Partnerships have been instrumental in bringing this vision to life, with organizations like Comcast and the Boys and Girls Clubs of Southeastern Michigan stepping forward to lend their support. Comcast’s vice president of government & regulatory affairs, Craig D’Agostini, emphasized the synergy between Comcast’s decade-long efforts towards digital equity in Detroit and the Certified Tech Hub initiative, highlighting the Lift Zones as perfect embodiments of spaces designed to overcome digital inequities and connect Detroiters to essential resources and skills for success in a digital world.
Echoing the sentiment of collective effort and community impact, Shawn H. Wilson, president and CEO of BGCSM, highlighted the organization’s role in serving over 21,000 youth, families, and entrepreneurs. The BGCSM’s commitment to bridging the digital divide and empowering community members with the necessary resources and training underscores the broader mission of the Certified Tech Hub initiative — to forge a digitally inclusive future where every Detroiter has the tools and opportunities to thrive in the evolving digital landscape.
The journey to digital equity in Detroit is just beginning, with the Certified Tech Hub initiative laying a solid foundation for a future where technology serves as a bridge to opportunity, education, and empowerment for all Detroiters.
Comcast Lift Zones across the city make up three of the first eight Certified Tech Hubs. “Comcast is proud to partner with the City of Detroit, Human-I-T and our Lift Zone partners to provide Internet access and support for digital skills training across Detroit,” said Craig D’Agostini, Comcast vice president, government & regulatory affairs. “Comcast has been working to make digital equity a reality in Detroit for over a decade, and Lift Zones are a natural fit for the Certified Tech Hub initiative—spaces designed to combat digital inequities and connect Detroiters to the resources and skills they need to succeed in a digital world.”
“As an organization that services over 21,000 youth, families and entrepreneurs, it is important that we help them and other community members connect with the resources and training needed to make the most of their educational, professional and personal development,” said Shawn H. Wilson president and CEO of BGCSM. “As an early partner in bridging the digital divide since our first Lift Zones in 2020 here at our Clubs, we’re thrilled to be one of the first eight Certified Tech Hubs in Detroit.”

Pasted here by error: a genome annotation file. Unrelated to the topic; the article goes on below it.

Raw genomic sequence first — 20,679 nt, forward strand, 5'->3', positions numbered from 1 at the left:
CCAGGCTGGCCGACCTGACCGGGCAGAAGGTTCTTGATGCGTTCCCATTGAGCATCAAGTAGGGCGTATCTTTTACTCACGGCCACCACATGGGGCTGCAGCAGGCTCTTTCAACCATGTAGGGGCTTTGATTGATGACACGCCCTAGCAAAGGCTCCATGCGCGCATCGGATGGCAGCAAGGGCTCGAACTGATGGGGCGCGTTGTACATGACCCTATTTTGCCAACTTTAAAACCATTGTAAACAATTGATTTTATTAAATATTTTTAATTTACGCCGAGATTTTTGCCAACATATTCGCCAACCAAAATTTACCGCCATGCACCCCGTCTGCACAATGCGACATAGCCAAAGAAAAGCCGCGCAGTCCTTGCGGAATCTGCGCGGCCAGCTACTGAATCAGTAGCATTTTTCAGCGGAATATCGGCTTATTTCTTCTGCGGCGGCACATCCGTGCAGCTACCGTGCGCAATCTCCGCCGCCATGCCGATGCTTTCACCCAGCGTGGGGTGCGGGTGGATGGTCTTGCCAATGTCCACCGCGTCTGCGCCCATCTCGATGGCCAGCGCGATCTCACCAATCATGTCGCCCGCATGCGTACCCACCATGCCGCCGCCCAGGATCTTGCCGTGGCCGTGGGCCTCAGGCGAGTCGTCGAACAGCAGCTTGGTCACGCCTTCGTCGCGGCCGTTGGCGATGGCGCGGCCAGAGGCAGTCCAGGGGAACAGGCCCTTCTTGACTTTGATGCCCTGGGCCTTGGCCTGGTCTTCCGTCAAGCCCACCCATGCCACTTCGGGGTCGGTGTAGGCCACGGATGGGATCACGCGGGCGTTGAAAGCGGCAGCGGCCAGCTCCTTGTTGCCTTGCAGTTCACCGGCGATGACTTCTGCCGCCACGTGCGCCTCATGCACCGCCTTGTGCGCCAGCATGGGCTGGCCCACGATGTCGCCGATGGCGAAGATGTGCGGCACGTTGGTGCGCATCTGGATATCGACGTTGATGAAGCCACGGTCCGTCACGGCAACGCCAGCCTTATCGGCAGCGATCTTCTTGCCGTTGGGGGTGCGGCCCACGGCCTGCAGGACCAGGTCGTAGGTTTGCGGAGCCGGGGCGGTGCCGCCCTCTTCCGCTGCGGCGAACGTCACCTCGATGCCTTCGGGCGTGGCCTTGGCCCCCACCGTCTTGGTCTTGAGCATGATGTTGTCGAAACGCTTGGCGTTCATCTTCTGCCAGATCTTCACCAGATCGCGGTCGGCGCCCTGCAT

In the real Detroit, Black Detroit, the digital divide is an everyday reality for many. For the longest time, when residents in the city needed to get online, find a computer, or just print something out, the local public library was often their only bet. It wasn’t about the luxury of choice; it was about making do with what was available. This scarcity of digital resources meant that simple tasks like applying for a job, completing school assignments, or even staying in touch with distant family members could become significant hurdles.
Recognizing this gap, the move to establish Certified Tech Hubs across Detroit is more than just an upgrade; it’s a lifeline. It’s about leveling the playing field, especially for Black Detroiters who’ve historically been left on the fringes of the digital landscape. By providing accessible, safe spaces equipped with free Wi-Fi, computers, and digital literacy programs, it’s not just offering tools; it’s opening doors to opportunities.
As Detroit evolves into a real hotspot for tech, there’s genuine excitement about making sure everyone gets a piece of the digital pie. It feels like we’re on the cusp of something big, where innovation and new chances for folks in the community are becoming more accessible right in Detroit’s backyard.